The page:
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--------------- Print Magazine --------------
  May 2016
  April 2016


CBI Investigation Who can order?

Nirmal Singh Kahlon v. State of Punjab , AIR 2009 SC 984: (2009) 1 SCC 441

Delhi Special Police Establishment Act, 1946 (Central Act 25 of 1946) is a special statute. By reason of the said enactment, the CBI was constituted. In relation to the matter which was to come within the purview thereof, the CBI could exercise its jurisdiction. The law and order, however, being a State subject, the CBI derives jurisdiction only when a consent therefore is given by the statute. It is, however, now beyond any controversy that the High Court and this Court also direct investigation by the CBI. Our attention has been drawn to the provisions of the CBI Manual, from a perusal whereof it appears that the Director, CBI exercises his power of superintendence in respect of the matters enumerated in Chapter VI of the CBI Manual which includes reference by the State and/ or reference by the High Courts and this Court as also the registration thereof. The reference thereof may be received from the following:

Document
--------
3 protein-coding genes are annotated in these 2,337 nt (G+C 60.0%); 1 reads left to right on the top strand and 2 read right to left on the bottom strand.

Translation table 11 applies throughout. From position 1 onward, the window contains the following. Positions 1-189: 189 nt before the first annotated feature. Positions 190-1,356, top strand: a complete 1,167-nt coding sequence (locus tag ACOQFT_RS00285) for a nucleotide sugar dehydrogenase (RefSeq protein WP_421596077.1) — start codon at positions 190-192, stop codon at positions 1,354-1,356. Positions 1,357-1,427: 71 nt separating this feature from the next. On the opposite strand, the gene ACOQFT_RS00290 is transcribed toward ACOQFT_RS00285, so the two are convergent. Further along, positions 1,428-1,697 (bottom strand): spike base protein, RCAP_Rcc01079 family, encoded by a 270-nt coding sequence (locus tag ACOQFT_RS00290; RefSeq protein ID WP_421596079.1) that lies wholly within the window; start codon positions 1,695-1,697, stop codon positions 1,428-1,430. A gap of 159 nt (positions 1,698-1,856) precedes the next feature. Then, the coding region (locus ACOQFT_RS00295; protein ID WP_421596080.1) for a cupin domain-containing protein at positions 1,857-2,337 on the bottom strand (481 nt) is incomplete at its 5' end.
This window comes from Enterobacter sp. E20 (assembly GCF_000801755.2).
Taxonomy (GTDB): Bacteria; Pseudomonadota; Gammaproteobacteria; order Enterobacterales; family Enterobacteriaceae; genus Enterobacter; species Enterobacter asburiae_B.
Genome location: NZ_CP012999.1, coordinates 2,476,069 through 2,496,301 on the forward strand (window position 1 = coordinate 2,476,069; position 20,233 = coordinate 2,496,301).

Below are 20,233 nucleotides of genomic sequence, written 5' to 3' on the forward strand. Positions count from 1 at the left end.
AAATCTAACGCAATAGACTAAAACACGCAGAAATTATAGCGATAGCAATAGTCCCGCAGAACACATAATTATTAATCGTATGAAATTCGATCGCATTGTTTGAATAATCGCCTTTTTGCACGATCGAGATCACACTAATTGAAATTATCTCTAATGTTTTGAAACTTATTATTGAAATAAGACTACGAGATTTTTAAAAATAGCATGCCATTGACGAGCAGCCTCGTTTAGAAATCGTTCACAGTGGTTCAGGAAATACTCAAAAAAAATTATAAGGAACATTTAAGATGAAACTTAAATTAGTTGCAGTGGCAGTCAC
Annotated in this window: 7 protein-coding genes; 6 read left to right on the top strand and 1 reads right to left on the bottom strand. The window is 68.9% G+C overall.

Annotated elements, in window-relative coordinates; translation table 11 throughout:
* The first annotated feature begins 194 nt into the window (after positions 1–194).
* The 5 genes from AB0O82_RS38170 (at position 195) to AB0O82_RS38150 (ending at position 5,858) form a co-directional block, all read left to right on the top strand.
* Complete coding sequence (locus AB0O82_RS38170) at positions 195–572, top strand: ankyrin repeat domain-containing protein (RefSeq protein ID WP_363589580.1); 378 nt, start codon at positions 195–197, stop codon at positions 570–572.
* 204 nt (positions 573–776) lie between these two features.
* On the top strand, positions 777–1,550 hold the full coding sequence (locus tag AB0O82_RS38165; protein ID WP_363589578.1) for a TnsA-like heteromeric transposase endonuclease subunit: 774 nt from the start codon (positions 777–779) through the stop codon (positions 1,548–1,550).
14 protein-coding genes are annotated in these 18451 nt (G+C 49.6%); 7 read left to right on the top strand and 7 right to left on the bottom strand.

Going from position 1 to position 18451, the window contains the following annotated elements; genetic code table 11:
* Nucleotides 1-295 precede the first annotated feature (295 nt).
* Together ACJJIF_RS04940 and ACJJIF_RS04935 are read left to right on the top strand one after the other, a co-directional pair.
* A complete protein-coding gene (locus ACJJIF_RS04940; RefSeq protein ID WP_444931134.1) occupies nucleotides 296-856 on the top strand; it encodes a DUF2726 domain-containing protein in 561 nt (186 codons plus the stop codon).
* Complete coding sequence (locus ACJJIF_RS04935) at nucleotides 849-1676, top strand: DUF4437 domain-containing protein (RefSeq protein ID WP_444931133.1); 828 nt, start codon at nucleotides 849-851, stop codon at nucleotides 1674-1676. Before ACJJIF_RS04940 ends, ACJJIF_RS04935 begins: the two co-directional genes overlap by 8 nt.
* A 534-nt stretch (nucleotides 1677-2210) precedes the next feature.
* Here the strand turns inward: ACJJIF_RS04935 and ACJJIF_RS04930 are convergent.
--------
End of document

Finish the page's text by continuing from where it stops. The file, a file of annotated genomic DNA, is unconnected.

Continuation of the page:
"(a) Prime Minister of India;

(b) Cabinet Ministers of Government of India/Chief Ministers of State Governments or their equivalent;

(c) The State Governments;

(d) Supreme Court/High Courts".

The CBI Manual having been framed by the Union of India, evidently, it has accepted that reference for investigation to the CBI may be made either by this Court or by the High Court. Thus, even assuming that reference had been made by the State Government at the instance of the High Court, the same by itself would not render the investigation carried out by it to be wholly illegal and without jurisdiction as assuming that the reference had been made by the High Court in exercise of its powers under Article 226 of the Constitution of India in a Public Interest Litigation, the same would also be valid.

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